Great Smoky Mountains National Park officials announced the temporary closure of Parson Branch Road due to the concentration of hazard trees lining the roadway. The 8-mile, one-way gravel roadway begins in Cades Cove and exits along US Highway 129. Typically the road is opened each season between April and November.
Park crews originally delayed opening the road due to a damaged, 20-linear-foot section of roadway caused by an uprooted dead tree. After further inspection, crews identified over 1,700 hazardous trees within falling distance of the 8-mile roadway. The estimated cost of hazardous tree removal for the area ranges between $300,000 and $450,000. The narrow, low speed roadway closely winds along the creek through mature forests containing a high concentration of Eastern hemlock trees which are now dead or dying due to a widespread infestation of the non-native forest pest, hemlock woolly adelgid (HWA).
Eastern hemlock is one of the most common trees in the Smokies and can be found in a variety of habitats at elevations up to 5,000 feet. The park contains over 87,000 acres of hemlock forests. HWA was first detected in the park in 2002. Since then, park biologists have aggressively treated over 15,000 acres of hemlock forests using a combination of chemical and biological control treatments. Biologists estimate that our treatment efforts have protected approximately 15% of hemlock forests throughout the park, but the remaining 85% of hemlock forests are in a state of chronic decline.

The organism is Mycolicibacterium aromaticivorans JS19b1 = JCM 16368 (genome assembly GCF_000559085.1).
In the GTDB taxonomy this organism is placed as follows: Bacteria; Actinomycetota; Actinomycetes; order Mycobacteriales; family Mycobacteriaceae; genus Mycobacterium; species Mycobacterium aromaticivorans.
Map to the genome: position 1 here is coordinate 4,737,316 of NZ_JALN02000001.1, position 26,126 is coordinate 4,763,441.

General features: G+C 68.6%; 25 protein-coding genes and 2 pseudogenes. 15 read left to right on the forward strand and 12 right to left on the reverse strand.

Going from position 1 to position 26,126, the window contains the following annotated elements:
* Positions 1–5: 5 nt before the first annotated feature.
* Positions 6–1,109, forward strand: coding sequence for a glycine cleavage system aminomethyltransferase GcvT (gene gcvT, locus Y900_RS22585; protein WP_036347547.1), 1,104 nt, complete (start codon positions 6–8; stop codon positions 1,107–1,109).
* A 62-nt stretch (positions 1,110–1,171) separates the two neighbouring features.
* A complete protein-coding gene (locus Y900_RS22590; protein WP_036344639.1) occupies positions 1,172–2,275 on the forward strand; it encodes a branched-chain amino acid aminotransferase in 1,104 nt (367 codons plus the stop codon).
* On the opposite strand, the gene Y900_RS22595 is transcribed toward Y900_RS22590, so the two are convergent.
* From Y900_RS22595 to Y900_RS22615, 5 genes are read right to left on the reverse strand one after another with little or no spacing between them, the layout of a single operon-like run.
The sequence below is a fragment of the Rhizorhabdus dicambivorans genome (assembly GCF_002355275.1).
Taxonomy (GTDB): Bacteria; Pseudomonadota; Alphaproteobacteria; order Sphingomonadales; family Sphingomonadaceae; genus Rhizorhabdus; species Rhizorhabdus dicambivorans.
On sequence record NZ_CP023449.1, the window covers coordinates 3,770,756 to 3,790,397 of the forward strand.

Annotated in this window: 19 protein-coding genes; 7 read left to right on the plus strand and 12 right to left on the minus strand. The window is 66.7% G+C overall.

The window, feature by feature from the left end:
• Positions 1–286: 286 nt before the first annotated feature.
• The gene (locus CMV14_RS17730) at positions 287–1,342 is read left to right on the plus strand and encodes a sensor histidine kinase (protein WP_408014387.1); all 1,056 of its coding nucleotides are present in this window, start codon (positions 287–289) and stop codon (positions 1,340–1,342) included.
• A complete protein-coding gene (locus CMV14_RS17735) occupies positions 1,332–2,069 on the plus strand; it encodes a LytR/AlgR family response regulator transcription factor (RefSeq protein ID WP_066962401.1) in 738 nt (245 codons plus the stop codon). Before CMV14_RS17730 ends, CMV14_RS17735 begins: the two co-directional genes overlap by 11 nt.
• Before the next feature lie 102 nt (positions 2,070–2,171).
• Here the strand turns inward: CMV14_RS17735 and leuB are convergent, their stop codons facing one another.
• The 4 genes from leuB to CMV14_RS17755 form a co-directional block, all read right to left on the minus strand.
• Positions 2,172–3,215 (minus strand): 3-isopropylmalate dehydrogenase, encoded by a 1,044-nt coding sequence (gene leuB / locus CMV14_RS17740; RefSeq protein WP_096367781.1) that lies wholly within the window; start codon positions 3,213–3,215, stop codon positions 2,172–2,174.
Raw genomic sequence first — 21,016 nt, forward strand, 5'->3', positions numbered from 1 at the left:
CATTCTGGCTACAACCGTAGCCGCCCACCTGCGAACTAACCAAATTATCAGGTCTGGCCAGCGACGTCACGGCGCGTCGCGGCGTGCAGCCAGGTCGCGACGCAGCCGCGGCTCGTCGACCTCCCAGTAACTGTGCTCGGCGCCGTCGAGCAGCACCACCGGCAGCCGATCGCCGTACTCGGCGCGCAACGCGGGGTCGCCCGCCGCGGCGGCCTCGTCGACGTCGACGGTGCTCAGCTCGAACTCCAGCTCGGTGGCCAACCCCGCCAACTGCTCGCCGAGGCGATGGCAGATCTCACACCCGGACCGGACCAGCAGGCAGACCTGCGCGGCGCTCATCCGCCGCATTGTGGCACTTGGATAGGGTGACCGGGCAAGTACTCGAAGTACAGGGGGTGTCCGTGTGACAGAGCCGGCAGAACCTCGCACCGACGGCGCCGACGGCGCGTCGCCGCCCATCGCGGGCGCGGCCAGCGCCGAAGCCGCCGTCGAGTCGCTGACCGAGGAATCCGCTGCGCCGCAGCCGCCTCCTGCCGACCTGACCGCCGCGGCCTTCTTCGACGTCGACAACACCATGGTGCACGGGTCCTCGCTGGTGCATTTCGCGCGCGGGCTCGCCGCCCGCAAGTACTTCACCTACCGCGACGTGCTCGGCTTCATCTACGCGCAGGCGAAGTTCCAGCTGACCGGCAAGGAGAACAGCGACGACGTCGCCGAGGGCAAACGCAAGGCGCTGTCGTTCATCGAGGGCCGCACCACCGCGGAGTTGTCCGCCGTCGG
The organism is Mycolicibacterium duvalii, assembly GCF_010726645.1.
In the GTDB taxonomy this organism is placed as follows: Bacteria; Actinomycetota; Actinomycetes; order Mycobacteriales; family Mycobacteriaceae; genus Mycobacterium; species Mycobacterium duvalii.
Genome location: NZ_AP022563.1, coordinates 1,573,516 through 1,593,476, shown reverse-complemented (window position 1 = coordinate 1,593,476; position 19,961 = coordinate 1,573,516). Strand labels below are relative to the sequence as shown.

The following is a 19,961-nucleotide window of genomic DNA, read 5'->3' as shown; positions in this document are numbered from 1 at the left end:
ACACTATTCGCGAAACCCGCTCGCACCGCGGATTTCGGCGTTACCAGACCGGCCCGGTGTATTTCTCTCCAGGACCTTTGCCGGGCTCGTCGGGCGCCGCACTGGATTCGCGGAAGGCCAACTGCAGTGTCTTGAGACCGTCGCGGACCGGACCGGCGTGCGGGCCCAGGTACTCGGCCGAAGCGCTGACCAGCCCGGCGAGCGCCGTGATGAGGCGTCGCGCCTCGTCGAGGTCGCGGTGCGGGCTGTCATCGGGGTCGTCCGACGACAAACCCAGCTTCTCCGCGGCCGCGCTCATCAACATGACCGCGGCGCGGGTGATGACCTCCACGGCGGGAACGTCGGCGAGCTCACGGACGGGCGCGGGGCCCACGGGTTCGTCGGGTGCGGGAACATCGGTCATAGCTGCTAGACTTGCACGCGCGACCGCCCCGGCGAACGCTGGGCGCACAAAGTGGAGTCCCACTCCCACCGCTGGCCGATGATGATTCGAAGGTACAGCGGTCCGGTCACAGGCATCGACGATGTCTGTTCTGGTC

“The park is now dealing with one of the greatest ecological challenges since the chestnut blight,” said Superintendent Cassius Cash. “Through the dedication of our staff and support from generous donors and our partners, Friends of the Smokies and Great Smoky Mountains Association, we continue to develop and implement successful chemical treatments and sustainable biological controls to protect large contiguous hemlock stands across many watersheds in the park as well as heavily used roads, campgrounds, and picnic areas. Unfortunately, with so many acres of hemlocks in our backcountry, we simply can’t reach them all and are now experiencing widespread losses across the park.”
Park officials caution all backcountry users to be situationally aware of their surroundings while hiking. In particular, hikers should avoid walking through dead hemlock areas on windy days when trees and overhead branches are likely to fall. Before setting up tents, campers should look up and ensure there are no dead limbs or trees above their campsite. Hikers should also hike with caution during extremely wet periods when dead trees are likely to be uprooted from saturated soils.
Parson Branch Road will remain closed to all vehicle use by the public. Vehicle use along a roadway requires a higher level of maintenance than park crews can provide at this time. Crews cannot respond to all the hazardous or downed trees along the roadway in a timely manner to ensure that motorists are not stranded.
Parson Branch Road will be open to hikers and horseback riders who should assess the risk for travel as they would in any area of the backcountry. Due to the nature of wide corridor, bicyclists are allowed to use the road during the closure. Dogs on a 6-foot leash will also be allowed.
For more information on road and trail closures, please visit the park website at http://www.nps.gov/grsm/planyourvisit/temproadclose.htm.